Among top concerns surveyed by Protiviti, banking executives and board members around the globe had the most accelerated concern regarding their institution’s ability to keep pace with disruptive technology and its existing operations and legacy IT infrastructure. This concern had the largest year-over-year increase.
“While regulatory compliance matters remain a significant source of risk, digital disruption and other threads to business competitiveness are being viewed with increasing concern,” Michael Brauneis, managing director for Protiviti, noted in the research results. “The results for 2019 show this shift is not only continuing, but is, in many areas, accelerating.” A vast majority of banks have recognized the impact that fintech is having on the banking industry. Banks are now investing in fintech to help automate and increase efficiencies in many operational, risk management and compliance activities. Take fraud, for example. The study notes that “anti-financial crime and fraud risk management functions are at the center of significant innovation and cost reduction efforts.”
Financial institutions face significant competition within the banking industry today. Not only do they have to consider what their peers are doing, but banks and credit unions must also look to online alternative lenders and fintech providers to satisfy customers’ expectations for quality, turnaround time, cost and innovation. To navigate this challenge, expect financial institutions to continue expanding third-party partnerships with software vendors and increasing their technological investments.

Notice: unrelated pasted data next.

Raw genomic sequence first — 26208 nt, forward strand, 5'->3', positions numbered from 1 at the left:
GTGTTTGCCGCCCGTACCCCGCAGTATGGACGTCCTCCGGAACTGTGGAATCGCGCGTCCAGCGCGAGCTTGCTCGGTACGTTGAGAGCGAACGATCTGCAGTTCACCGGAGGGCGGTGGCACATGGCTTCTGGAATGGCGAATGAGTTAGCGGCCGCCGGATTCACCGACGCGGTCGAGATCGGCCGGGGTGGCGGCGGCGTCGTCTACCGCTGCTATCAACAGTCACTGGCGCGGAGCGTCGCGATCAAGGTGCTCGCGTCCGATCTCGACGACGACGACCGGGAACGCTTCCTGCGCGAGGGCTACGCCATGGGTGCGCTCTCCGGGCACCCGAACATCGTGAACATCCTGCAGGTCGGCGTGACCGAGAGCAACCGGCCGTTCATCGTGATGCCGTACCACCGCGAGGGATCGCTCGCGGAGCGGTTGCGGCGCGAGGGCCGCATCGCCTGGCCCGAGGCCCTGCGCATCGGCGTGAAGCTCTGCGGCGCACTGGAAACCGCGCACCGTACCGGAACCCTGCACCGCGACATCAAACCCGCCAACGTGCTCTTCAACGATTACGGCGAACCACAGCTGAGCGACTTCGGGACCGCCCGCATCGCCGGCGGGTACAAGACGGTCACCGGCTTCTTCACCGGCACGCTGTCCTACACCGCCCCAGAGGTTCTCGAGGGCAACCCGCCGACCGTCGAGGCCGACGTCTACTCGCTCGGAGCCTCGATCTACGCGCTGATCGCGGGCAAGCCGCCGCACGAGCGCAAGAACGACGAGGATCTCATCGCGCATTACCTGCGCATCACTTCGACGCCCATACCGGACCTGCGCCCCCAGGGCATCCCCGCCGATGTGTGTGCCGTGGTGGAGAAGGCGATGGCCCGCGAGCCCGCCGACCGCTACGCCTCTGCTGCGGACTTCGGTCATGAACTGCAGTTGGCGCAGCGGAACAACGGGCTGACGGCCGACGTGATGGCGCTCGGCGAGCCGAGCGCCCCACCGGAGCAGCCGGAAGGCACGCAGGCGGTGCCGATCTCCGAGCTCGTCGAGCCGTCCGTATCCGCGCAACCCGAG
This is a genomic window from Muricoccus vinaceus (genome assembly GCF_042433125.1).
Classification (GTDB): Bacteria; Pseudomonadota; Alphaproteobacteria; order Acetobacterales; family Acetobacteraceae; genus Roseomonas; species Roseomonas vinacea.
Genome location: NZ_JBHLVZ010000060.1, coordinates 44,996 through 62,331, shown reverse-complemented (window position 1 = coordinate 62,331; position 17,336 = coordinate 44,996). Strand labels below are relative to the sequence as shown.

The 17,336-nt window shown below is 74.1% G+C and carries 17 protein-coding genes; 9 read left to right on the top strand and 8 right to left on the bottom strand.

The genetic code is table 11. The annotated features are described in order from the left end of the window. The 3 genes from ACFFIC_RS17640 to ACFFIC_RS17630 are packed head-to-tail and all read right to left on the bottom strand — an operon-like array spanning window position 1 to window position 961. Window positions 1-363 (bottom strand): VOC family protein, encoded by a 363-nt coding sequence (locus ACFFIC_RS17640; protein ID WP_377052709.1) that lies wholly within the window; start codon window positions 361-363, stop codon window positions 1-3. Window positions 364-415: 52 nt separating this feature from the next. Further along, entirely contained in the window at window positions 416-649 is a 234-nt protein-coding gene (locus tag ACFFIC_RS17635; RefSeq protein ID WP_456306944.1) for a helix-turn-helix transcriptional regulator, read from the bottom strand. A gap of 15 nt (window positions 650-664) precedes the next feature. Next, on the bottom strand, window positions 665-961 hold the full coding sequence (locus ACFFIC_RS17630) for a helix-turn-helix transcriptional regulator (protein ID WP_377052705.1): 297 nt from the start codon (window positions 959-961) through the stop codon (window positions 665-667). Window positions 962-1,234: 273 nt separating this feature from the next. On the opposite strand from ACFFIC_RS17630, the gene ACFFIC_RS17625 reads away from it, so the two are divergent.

Loan growth is the key driver for community bank profitability, but increased competition, coupled with a slowdown in bank lending, has created a more difficult environment to grow lending portfolios. “I think the biggest challenge is there has been a slowdown, not a screeching halt, in loan generation,” Thomas Dureay, CEO of Summit Bank told Independent Banker. “There is just heightened competition, which also impacts the pricing on your loans.”
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Community banks can’t change the current lending environment, but they are in control of their lending processes. For banks looking to navigate this challenge, it will be important to assess the internal processes that can be streamlined or automated. Many community banks rely on paper-based or manual loan origination which creates significant bottlenecks, inconsistencies, and data-entry errors. Using technology to create a faster, more efficient lending process not only allows banks to book more loans with a speedy turnaround, but it also cultivates a more positive borrower experience to better position a bank among its competition.
Financial institutions face many obstacles, and community financial institutions with more limited resources can feel significant pressure from these challenges. However, there are many more solutions and resources available today to help these institutions navigate the technological and financial pressures that they face.